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Seven distinguished historians explain how a national political culture developed in America. A political culture is both the collectivity of a community's values and a mode of behavioran end as well as a process of obtaining that end which is always changing. J.G.A. Pocock examines how Americans wrote their own history rather than relying on others. Jack Greene shows how British institutions and the common law were modified by unique colonial American experiences. Richard Vernier suggests that the economic crises of the mid-1780s resulted in the triumph of a national fiscal policy enunciated by Alexander Hamilton. Andrew Robertson demonstrates how election rituals transformed the American political culture of deference into an expanded, abstract world of electoral opinion knit together by newspapers. Joyce Appleby examines the importance of literacy to the exchange of ideas that created a national political culture. She also highlights the importance of volunteer associations to effect social and economic reform in America (including the abolition of slavery). Lawrence Goldman's case study of the National Reform Association, a nineteenth-century group of radical workers, describes how the reform movement's advocacy of cheap land led to the passage of the Homestead Act in 1862. Rebecca Starr uses South Carolina to illustrate how the South developed its own political culture by the end of the eighteenth century that persisted well beyond the Civil War.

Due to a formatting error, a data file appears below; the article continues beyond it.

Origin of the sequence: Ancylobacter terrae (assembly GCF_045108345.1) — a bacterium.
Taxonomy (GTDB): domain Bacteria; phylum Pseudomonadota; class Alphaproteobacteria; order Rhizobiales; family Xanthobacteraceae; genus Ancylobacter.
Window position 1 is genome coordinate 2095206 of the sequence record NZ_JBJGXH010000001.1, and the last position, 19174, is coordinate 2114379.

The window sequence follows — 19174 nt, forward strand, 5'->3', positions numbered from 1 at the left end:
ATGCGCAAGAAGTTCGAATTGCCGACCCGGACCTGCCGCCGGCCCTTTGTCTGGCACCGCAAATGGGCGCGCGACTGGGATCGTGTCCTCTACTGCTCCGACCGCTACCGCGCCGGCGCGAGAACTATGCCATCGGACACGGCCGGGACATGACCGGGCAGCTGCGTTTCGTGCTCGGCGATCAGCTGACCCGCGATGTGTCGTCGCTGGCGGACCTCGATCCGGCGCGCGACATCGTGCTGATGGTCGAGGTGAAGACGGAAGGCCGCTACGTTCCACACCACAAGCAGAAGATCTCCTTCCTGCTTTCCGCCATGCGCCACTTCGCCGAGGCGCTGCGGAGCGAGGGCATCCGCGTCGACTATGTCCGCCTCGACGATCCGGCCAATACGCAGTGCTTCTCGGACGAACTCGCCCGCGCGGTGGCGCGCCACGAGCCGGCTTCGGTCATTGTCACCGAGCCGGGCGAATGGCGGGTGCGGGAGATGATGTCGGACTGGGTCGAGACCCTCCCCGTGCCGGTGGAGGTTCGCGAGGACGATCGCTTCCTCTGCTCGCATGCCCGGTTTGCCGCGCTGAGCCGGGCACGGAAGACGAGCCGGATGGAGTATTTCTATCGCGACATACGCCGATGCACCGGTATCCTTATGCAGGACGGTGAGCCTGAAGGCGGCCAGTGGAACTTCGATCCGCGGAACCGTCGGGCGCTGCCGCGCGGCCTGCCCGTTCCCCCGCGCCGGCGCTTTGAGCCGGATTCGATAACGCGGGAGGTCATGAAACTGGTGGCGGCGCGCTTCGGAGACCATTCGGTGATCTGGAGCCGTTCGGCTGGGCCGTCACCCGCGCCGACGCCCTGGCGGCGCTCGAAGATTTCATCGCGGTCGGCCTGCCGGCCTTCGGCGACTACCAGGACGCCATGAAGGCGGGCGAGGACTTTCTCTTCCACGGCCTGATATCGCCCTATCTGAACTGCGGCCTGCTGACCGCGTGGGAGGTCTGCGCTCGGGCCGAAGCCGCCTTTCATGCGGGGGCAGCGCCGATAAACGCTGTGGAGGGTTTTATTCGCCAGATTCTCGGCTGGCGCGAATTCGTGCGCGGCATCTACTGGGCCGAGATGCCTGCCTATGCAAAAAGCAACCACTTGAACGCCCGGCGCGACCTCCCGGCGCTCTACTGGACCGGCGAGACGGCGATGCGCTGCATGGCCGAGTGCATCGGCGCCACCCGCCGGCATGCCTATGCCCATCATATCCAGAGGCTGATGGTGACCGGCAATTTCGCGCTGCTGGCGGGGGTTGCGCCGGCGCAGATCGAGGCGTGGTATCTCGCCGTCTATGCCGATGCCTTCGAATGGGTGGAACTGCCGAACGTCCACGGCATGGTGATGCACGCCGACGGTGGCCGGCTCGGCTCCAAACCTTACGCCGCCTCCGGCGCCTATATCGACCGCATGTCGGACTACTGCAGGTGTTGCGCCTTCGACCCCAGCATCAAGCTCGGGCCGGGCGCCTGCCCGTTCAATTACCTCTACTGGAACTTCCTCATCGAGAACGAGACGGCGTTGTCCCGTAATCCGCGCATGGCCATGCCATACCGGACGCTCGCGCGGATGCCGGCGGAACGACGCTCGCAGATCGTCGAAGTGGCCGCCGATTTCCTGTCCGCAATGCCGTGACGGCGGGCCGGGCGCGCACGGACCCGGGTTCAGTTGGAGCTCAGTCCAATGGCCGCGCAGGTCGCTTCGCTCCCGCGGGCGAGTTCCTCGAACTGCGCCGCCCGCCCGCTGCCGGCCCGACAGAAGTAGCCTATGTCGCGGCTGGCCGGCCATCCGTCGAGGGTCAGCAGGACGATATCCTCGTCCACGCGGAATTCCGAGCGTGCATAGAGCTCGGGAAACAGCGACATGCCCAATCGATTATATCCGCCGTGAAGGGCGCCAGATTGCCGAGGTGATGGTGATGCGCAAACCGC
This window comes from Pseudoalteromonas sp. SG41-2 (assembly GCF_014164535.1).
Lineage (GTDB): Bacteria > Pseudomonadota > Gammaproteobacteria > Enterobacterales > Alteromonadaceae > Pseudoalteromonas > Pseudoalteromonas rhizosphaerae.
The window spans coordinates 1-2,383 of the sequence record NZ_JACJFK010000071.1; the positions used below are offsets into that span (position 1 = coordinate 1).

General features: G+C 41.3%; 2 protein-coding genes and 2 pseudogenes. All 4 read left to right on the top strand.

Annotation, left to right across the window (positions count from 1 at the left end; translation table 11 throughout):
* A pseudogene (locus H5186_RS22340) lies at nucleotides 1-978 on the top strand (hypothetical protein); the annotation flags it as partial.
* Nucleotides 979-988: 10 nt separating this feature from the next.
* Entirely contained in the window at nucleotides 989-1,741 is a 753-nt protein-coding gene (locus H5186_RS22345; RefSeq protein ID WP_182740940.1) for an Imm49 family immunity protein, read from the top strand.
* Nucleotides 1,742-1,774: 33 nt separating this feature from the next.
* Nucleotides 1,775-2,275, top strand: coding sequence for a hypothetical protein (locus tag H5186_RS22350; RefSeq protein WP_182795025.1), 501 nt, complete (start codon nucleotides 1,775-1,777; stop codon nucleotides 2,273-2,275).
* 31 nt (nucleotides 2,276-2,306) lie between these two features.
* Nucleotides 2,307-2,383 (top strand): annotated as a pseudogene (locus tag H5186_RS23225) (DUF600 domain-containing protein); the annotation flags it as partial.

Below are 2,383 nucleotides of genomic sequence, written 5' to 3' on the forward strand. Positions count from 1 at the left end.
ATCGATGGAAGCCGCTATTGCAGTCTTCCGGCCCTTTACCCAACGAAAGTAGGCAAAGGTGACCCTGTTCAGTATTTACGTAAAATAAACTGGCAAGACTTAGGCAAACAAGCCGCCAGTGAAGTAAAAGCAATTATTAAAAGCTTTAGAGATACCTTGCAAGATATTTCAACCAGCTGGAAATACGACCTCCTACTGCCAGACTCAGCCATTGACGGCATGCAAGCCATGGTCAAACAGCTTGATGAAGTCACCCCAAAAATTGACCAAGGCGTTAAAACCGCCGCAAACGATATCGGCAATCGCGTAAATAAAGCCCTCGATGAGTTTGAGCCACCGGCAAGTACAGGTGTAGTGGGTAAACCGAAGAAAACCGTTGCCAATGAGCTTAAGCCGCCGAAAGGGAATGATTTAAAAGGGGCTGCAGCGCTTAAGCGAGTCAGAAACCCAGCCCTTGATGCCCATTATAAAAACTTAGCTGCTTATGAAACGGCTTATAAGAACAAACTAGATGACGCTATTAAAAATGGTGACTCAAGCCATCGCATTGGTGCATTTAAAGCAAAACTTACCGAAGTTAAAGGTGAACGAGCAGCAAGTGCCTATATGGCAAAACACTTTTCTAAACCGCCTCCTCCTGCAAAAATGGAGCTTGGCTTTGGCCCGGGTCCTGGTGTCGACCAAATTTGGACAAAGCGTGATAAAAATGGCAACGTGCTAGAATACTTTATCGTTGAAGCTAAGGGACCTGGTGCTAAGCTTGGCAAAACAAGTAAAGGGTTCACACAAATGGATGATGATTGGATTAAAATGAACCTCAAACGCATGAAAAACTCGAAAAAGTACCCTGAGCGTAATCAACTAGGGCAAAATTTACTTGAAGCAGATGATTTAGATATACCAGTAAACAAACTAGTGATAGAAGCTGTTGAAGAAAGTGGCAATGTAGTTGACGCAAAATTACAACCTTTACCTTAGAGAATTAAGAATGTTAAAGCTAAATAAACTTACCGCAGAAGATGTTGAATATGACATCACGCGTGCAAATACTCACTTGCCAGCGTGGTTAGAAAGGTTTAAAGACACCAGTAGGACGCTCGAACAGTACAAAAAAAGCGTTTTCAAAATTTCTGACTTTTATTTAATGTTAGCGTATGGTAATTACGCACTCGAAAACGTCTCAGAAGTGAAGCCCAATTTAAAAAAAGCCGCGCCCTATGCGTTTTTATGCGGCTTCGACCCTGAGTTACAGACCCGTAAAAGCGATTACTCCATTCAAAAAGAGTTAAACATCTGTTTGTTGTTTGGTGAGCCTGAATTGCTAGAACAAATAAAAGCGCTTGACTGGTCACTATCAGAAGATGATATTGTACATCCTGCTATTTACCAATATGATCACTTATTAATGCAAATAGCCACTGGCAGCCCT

|Publisher:||Rowman & Littlefield Publishers, Inc.|
|Product dimensions:||6.24(w) x 9.30(h) x 0.85(d)|
About the Author
Rebecca Starr is senior lecturer at Cheltenham and Gloucester College in the United Kingdom. She is the author of A School for Politics: Commercial Lobbying and Political Culture in Early South Carolina (Johns Hopkins University Press, 1998).